In the meantime no one is moving there for the weather or culture and arts. They need to focus on making Detroit a 24/7 community that draws young people to stay and be proud. I like many young educated people that grew up near Detroit really wanted to stay but I had no choice but to leave for a better opportunity and a better place to be 20 something and building a career. In the meantime my roots slowly get planted in that city making it harder for me to get back.

    March 18, 2009 at 6:52 pm |
  5. Trevor

    You are wrong about PNC. They did get stimulus money, which they used to buy National City Bank. Then Jim Rohr, the president and CEO of PNC, took clients to the Superbowl in the company jet, all at the expense of company.

    March 18, 2009 at 6:52 pm |
  6. Ali

    As Pittsburghers know, Pittsburgh is a great city. Ethnically rich communities, suburbs where it is common to see deer and turkey, country drives within a half hour, a moderate climate with predominantly mild winters, wide deep rivers for lots of boating and fishing, a strong work ethic, a great health system, and great educational opportunities. If you're thinking of moving here, though, you'd better like driving vertically! There's no such thing as a "flat, straight stretch of road" in Pittsburgh! it's about time that Pittsburgh started getting some serious attention!

    March 18, 2009 at 6:51 pm |
  7. Patty from Pennsylvania

    As a Pittsburgher I can tell you things aren't perfect here, but they sure seem to be better than most places. The collapse of the steel industry was HUGE! Almost every family was impacted in one way or another. But a concerted public/private effort was undertaken to turn things around. We were lucky to get a series of young, forward thinking mayors who led the way...Flaherty, Caliguiri, Murphy, O'Connor and now an under 30 year old Luke Ravenstahl. Thank you Randi for the compliments.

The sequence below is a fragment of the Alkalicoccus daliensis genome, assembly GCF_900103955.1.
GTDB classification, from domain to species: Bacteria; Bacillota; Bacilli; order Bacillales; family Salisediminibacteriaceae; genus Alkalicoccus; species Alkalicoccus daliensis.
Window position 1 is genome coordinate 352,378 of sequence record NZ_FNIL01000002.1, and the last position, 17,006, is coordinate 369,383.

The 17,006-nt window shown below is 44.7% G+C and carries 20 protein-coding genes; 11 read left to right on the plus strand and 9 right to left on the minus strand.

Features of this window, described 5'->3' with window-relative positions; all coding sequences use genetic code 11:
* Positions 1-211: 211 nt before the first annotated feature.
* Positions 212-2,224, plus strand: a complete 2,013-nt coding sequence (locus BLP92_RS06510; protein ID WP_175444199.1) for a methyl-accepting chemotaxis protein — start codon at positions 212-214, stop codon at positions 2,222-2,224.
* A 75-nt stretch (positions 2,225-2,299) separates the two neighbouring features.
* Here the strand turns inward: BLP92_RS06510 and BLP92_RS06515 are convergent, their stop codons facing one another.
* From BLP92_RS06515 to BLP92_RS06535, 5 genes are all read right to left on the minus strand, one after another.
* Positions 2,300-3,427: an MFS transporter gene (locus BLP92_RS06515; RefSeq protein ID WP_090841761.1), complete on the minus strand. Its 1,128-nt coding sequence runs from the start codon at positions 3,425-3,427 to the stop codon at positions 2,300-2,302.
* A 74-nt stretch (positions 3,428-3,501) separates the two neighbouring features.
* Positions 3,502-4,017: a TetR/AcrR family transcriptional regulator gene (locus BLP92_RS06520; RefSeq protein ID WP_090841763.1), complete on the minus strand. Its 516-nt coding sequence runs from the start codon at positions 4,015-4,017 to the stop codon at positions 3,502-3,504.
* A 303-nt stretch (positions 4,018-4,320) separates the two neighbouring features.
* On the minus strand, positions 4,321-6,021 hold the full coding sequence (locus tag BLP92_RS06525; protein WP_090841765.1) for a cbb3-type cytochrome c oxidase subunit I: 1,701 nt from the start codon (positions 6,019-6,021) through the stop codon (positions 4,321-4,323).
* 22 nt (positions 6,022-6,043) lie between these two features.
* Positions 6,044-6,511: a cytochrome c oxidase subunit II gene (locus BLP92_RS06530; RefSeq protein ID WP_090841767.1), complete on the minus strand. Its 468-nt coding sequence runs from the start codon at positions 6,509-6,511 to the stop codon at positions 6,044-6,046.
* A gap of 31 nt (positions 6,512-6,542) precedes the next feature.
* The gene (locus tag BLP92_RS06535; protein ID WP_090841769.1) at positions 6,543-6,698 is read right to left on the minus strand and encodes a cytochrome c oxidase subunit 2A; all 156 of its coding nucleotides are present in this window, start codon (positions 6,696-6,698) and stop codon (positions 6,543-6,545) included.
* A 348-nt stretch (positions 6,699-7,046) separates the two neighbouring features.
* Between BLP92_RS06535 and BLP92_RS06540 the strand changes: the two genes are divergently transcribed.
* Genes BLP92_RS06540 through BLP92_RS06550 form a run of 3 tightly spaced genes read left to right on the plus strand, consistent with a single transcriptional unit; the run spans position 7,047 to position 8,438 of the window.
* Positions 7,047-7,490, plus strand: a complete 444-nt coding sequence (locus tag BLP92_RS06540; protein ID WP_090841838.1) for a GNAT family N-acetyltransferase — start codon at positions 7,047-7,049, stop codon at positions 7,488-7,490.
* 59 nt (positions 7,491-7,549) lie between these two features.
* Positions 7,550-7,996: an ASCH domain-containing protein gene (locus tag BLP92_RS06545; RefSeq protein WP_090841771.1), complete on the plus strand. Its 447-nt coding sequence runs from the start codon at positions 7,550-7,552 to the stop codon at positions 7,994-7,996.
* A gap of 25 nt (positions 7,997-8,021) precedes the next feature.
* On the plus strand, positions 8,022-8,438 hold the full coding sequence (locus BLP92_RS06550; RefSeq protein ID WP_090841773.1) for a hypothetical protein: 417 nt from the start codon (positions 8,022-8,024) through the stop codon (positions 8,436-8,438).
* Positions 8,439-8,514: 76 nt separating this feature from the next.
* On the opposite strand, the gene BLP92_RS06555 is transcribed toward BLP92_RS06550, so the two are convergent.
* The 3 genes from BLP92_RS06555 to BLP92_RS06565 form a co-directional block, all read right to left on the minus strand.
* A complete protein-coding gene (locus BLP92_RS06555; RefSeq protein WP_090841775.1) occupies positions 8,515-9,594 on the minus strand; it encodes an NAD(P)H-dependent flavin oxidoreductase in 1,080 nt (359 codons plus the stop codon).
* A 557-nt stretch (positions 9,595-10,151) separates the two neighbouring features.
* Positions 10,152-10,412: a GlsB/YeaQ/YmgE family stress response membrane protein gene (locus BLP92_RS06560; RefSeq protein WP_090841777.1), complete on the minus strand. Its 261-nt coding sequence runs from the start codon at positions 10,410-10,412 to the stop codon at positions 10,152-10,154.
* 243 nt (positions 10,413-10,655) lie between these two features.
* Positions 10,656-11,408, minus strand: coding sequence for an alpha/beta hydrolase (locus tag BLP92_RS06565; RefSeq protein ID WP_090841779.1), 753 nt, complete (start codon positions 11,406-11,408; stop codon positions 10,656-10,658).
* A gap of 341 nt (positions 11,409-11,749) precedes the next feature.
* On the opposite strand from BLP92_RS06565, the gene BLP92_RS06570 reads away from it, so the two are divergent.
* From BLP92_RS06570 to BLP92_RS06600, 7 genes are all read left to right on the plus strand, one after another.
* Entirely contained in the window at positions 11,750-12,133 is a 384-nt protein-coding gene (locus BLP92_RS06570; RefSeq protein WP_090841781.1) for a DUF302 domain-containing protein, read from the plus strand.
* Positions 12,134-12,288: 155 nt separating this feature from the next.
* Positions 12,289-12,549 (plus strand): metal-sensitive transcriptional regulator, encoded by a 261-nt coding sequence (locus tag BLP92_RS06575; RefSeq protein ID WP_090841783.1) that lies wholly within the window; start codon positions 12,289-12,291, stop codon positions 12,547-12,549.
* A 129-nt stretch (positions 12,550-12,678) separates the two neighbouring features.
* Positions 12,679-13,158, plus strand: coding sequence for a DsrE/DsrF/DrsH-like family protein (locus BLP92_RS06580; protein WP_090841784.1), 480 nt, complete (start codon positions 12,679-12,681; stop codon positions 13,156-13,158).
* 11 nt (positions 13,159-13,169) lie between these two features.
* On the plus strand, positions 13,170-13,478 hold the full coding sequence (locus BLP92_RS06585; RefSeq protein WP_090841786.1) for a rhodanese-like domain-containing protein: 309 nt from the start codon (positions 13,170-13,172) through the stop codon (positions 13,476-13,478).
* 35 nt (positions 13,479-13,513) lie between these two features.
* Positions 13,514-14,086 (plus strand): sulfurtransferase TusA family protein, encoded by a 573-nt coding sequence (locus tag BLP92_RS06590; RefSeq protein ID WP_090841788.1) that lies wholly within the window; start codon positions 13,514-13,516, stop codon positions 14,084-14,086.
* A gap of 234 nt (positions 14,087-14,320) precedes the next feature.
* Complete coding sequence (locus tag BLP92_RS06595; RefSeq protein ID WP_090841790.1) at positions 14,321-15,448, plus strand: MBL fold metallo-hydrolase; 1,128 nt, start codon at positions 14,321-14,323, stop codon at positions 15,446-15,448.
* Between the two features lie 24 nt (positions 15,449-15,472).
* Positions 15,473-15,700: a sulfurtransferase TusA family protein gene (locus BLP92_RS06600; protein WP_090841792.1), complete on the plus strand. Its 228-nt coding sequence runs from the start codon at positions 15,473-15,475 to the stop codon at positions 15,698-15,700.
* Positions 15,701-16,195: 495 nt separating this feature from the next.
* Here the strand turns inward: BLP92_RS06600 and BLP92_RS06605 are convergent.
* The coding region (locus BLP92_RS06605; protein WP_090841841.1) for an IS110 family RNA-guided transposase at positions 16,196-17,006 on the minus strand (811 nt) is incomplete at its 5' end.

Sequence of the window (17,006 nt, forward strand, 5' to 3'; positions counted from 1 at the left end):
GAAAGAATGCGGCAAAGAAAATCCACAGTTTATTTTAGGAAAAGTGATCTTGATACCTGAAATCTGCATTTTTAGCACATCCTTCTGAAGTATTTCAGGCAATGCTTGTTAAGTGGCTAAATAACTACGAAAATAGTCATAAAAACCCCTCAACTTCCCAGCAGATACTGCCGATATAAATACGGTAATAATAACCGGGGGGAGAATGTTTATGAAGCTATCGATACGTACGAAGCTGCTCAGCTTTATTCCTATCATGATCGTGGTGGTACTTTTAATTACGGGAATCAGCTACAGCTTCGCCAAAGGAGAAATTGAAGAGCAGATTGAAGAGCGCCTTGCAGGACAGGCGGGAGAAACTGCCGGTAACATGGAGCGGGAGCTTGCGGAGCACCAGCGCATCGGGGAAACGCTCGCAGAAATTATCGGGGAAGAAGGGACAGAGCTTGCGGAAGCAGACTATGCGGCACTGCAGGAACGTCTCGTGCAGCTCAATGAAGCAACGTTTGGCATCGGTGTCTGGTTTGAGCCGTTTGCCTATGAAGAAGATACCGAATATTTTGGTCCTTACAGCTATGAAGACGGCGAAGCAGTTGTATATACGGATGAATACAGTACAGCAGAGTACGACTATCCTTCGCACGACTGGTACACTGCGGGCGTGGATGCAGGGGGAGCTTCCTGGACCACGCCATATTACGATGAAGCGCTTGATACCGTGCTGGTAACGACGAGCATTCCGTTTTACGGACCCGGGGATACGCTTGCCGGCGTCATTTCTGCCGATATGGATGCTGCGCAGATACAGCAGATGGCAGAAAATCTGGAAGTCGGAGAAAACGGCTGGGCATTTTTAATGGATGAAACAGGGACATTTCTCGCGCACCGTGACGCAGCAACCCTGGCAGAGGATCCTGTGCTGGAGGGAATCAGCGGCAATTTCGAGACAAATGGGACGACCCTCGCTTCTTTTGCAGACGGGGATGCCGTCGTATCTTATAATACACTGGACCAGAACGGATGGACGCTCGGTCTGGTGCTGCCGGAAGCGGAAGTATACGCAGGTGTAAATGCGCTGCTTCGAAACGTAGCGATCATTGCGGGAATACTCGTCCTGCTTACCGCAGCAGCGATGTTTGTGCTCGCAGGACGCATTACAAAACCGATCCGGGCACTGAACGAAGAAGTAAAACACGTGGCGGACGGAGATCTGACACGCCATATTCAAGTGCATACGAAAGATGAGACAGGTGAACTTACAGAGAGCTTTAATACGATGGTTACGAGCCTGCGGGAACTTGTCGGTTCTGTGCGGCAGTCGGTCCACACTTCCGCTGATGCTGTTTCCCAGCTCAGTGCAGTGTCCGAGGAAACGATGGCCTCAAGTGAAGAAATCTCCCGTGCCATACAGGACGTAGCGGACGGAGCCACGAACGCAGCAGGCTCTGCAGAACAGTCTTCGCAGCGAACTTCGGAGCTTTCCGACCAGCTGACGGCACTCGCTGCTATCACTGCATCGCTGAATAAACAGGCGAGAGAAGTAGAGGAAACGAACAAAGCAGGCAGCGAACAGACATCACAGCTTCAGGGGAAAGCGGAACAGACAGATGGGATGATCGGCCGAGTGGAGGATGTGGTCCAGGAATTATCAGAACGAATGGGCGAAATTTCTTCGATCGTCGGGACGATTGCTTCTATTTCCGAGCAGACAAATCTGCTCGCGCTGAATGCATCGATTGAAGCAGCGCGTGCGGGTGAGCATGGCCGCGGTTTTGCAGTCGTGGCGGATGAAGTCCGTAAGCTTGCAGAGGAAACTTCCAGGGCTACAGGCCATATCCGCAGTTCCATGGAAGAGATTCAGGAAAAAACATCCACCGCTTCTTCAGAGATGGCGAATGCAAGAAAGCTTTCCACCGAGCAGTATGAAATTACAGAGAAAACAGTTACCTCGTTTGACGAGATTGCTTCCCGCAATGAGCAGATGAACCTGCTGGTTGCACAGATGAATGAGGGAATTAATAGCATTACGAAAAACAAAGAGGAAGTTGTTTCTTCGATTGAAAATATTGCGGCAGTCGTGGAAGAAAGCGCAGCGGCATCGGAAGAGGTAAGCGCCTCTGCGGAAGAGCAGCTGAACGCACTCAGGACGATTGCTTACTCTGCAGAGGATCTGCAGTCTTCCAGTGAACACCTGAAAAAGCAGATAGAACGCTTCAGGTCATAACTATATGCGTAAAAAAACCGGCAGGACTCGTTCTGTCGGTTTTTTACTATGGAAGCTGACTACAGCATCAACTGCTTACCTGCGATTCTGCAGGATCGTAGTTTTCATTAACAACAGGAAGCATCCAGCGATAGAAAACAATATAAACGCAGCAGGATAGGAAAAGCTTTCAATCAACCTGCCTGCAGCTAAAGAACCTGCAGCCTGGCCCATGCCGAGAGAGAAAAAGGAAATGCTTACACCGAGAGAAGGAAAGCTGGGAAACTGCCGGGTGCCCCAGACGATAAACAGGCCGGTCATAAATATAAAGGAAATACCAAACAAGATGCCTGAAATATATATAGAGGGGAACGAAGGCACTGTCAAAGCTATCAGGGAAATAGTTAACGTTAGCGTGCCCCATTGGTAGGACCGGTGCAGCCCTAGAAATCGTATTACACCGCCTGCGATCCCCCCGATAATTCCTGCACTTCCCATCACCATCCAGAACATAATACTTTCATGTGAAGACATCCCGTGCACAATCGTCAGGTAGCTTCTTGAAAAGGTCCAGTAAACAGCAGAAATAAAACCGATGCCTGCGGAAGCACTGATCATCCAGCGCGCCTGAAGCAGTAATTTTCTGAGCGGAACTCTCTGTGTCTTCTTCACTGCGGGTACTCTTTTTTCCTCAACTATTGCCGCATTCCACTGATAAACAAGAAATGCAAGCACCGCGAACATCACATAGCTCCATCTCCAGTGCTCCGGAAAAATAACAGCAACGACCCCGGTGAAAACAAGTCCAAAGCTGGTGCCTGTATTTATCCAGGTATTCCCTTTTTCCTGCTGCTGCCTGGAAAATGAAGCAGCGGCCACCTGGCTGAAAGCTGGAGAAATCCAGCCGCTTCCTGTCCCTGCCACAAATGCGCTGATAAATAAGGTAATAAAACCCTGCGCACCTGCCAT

March 18, 2009 at 6:48 pm |
  8. Brian

    Get your facts straight. PNC DID get stimulus money. And instead of using it for credit purposes, as what the intention of the bailout was about, they turned around and used that bailout money to buy up National City. The government basically bought National City, gift wrapped it, and gave it to PNC. They have grown due to bailout money assistance.

    March 18, 2009 at 6:46 pm |
  9. Dale

    That is so wrong. PNC got 7.6 billion in bailout money. Sure they would do fine without it. But they recieved 4 billion, and decided to buy National City Bank because the reserve was not going to give any to National City for whatever reason.

    March 18, 2009 at 6:45 pm |
  10. Devin

    As with most cities in the "Rust Belt", Buffalo was in a similar situation when Bethlehem Steel closed and most of the city's industry was forced out or boarded up. Like Pittsburgh, Buffalo is reinventing itself as a leader in the Medical Field. Now if they can only reduce the size of the government to match that of the reduced population!

    March 18, 2009 at 6:45 pm |
  11. Cindy Fowler

    By the way...in addition to my previous comment....I make less than $21,000 a year and barely making it from paycheck to paycheck.

    March 18, 2009 at 6:45 pm |
  12. cynthia Datria

    Pittsburgh is ahead of its time, the people are brillant and tough, the Steelers aren't 6 time Champions for being weak just for one example. The Pittsburgh people are not greedy, they are what this country was once was.

    March 18, 2009 at 6:45 pm |
  13. Mr. Webb

    too bad the government of Detroit is too busy blaming things on "suburban oppression" to take the lead in fixing their city.

    March 18, 2009 at 6:44 pm |
  14. Ken Centreville, VA

    Health care costs are astronomical, and unsustainable, in this country. It would seem that if a city invests in thousands of jobs in healthcare, and reasonable cost reform occurs, they would be looking at potential layoffs, eventually, also. Either demand for employees, or salaries, are going to have to fall, at some point.

    March 18, 2009 at 6:42 pm |
  15. Jeff Johnson Jr.

    I love Pittsburgh–lived there for a couple of years and got my M.A. from Pitt, so don't get me wrong–but it's not quite as rosy there as you make it out to be. The population there is collapsing. Young people are leaving Western PA in droves. The city of Pittsburgh has become, in many ways, a retirement community. Yes, it's remade itself into a beautiful, classy, economically diverse city, but it's not out of the woods yet, by any means.

    March 18, 2009 at 6:41 pm |
  16. Shawn